A third COVID-19 related death has been linked to an Aug. 7 wedding and reception in the Millinocket area, state health officials said Friday.

The Maine Center for Disease Control and Prevention also reported 19 new cases of COVID-19 on Friday, a sharp decline from the 53 cases on Thursday, and an additional death. The CDC didn’t reveal if that death, of a woman in her 80s from Somerset County, was the third death stemming from the wedding.

State officials have not provided specifics about the links between any of the three deaths and wedding guests.

The death of a man in his 70s from Somerset County that was reported on Wednesday also was connected to the wedding, but state officials have not said how. The first death was Theresa Dentremont of Millinocket, whose family has said she had contact with a wedding guest.

Overall, the Maine Center for Disease Control and Prevention has now tracked 4,632 confirmed or probable cases of COVID-19 since the pandemic began, and 134 deaths. Subtracting previously reported probable COVID-19 cases that turned out to be negative, Maine had a net increase of 15 cases on Friday.

Despite the low case load Friday, there were two days this week in which Maine saw more than 50 new cases. Those spikes can in part be attributed to large outbreaks associated with the wedding and reception, which is now linked to 147 cases. One wedding guest was a staff member at the York County Jail, which now has an outbreak of 72 cases.

Another related outbreak – at Maplecrest Rehabilitation and Living Center in Madison – reported 19 cases Friday, up from 15 on Thursday. State officials have said a staff member at Maplecrest became infected from someone who was a close contact of a wedding attendee, which led to the nursing home outbreak.

The state’s citation of the Big Moose Inn says a health inspector found that employees were not wearing face coverings, tables were not at least 6 feet apart and there was no social distancing. Linda Coan O’Kresik/The Bangor Daily News via AP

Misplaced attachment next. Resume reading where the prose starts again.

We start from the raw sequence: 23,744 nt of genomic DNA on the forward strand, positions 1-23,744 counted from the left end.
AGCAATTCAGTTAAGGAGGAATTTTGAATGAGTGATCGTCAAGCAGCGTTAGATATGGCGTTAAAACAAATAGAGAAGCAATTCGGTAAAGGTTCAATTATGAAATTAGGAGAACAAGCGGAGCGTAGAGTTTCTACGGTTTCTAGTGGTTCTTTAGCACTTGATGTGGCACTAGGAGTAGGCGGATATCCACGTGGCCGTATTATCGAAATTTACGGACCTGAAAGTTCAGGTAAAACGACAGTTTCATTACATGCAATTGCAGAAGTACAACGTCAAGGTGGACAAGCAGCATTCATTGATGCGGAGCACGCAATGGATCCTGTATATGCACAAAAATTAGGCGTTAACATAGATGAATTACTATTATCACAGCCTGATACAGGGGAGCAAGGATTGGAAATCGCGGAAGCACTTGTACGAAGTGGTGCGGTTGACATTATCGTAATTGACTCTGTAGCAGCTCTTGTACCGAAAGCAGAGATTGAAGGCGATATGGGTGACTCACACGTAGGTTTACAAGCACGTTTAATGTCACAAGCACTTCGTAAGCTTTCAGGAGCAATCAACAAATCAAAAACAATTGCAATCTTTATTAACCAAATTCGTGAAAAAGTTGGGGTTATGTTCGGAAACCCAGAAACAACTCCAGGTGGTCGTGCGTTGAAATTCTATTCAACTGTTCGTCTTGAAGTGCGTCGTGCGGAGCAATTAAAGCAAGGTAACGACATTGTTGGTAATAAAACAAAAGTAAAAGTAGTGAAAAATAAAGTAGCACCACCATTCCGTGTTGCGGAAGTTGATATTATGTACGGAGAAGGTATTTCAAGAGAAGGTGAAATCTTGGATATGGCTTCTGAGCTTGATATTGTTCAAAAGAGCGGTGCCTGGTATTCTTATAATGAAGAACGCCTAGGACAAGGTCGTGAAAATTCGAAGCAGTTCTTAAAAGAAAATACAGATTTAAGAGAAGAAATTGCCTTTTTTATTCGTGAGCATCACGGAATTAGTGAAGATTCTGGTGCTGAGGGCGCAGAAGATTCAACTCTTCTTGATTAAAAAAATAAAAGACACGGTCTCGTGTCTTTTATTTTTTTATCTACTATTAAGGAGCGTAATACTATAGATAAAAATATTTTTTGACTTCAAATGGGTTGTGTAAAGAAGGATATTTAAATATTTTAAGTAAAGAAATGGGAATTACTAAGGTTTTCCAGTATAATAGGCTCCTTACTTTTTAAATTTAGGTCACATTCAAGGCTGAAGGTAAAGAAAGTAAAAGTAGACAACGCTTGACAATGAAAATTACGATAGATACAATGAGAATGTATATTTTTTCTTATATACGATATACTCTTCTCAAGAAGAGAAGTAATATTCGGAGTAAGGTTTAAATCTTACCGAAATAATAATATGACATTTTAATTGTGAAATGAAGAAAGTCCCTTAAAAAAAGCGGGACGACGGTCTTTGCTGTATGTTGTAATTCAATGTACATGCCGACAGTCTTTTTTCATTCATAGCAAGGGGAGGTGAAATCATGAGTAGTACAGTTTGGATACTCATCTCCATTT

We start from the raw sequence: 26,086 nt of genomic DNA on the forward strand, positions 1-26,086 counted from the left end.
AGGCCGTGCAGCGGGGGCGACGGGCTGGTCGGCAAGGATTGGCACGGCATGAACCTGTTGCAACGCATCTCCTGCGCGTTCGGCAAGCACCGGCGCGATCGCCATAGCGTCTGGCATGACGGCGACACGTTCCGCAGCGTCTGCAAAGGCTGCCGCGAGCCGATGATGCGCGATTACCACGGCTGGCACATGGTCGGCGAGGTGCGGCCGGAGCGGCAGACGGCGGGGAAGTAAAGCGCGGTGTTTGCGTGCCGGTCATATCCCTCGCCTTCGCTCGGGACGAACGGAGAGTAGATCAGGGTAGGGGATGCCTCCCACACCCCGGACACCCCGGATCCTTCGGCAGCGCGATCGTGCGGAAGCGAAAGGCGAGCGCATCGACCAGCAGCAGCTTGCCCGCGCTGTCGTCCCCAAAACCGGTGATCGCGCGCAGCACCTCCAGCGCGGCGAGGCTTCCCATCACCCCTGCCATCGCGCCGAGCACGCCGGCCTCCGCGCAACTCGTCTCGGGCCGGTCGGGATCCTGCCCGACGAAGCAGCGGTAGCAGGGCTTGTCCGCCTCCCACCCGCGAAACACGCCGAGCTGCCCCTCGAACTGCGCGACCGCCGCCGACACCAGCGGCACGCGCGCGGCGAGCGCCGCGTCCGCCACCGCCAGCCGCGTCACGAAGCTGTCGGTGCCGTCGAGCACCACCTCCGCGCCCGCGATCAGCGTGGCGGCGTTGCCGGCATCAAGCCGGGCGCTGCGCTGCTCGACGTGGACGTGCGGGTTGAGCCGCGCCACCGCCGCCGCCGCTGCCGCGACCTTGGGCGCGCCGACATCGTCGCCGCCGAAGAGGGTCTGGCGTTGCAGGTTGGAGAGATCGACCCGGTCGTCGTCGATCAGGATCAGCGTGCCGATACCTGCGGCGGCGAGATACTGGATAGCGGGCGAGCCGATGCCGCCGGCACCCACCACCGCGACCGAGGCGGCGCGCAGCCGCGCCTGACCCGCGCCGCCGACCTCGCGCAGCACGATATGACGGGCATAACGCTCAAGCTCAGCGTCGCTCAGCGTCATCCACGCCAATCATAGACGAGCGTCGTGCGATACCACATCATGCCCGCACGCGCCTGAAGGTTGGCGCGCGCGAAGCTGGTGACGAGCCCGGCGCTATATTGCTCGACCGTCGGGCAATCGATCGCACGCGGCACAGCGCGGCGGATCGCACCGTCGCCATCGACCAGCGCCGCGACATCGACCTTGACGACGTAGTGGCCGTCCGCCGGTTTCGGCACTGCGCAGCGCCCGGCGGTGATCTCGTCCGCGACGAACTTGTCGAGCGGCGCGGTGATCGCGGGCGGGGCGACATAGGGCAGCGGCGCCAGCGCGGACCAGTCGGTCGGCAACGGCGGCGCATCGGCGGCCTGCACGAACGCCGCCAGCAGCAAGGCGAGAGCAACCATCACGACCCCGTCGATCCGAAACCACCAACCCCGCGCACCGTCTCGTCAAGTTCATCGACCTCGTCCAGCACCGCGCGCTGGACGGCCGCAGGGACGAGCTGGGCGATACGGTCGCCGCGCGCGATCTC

Mary-Jane Richards, chief operating officer of North Country Associates, which owns Maplecrest, said Friday that she didn’t know if either of the two deaths the CDC reported this week were Maplecrest residents. Both were residents of Somerset County, where Madison is located.

Richards said the 40 residents of Maplecrest and their family members have been supportive of staff during the outbreak.

“Everyone is working really hard to ensure they are getting good care,” she said.

Statewide, the seven-day average of daily new cases stood at 29.3, up from a low of 13.1 on Aug. 12, but still below peaks of over 50 in late May and nearly 40 in late June and early July.

In his media briefing on Thursday, Maine CDC Director Dr. Nirav Shah warned about an increase of cases in York County. Eighteen of the 53 cases on Thursday were in York County, as were four of 19 cases on Friday.

As a result, the Maine Department of Education downgraded York County’s classification from “green” to “yellow” for school reopening, which means some in-person learning is possible but that schools need to be extra cautious about protocols because of the virus prevalence. Most schools are already using a hybrid of in-person and remote learning.

Additionally, 11 students at the University of New England have tested positive for COVID-19, the school said Thursday. Ten of them have returned home or are in isolation in off-campus housing. One is in isolation in a dormitory on the Biddeford Campus. Thirteen students who have been identified as close contacts of the positive students are in quarantine.


“I am concerned that if we do not get a grip on what’s going on in York County, it has the potential to spiral and start affecting adjacent parts of the state in the not-too-distant future,” Shah said Thursday.

The state is tracking another outbreak of 10 cases at Sanford’s Calvary Baptist Church, whose pastor, Todd Bell, officiated the wedding in East Millinocket. The Maine CDC is still investigating whether the Sanford church outbreak is related to the wedding and the reception that followed at the Big Moose Inn Millinocket.

Meanwhile, after the church appeared to not follow social distancing requirements by the state to control the pandemic, according to online videos that have since been removed, the Maine CDC sent Bell a letter this week informing him of the requirements.

“With upcoming services this weekend at all your churches in Maine, we want to ensure that you will require your congregants to wear face coverings, asking those in attendance to maintain a 6-foot distance from each other, and that all services will adhere to the governor’s orders on the number of people who can attend gatherings,” the letter from the Maine CDC said. “For indoor gatherings, that is 50 individuals, and for outdoor, 100.”

Hospitalizations remained low on Friday, with nine people currently hospitalized, and five in intensive care.

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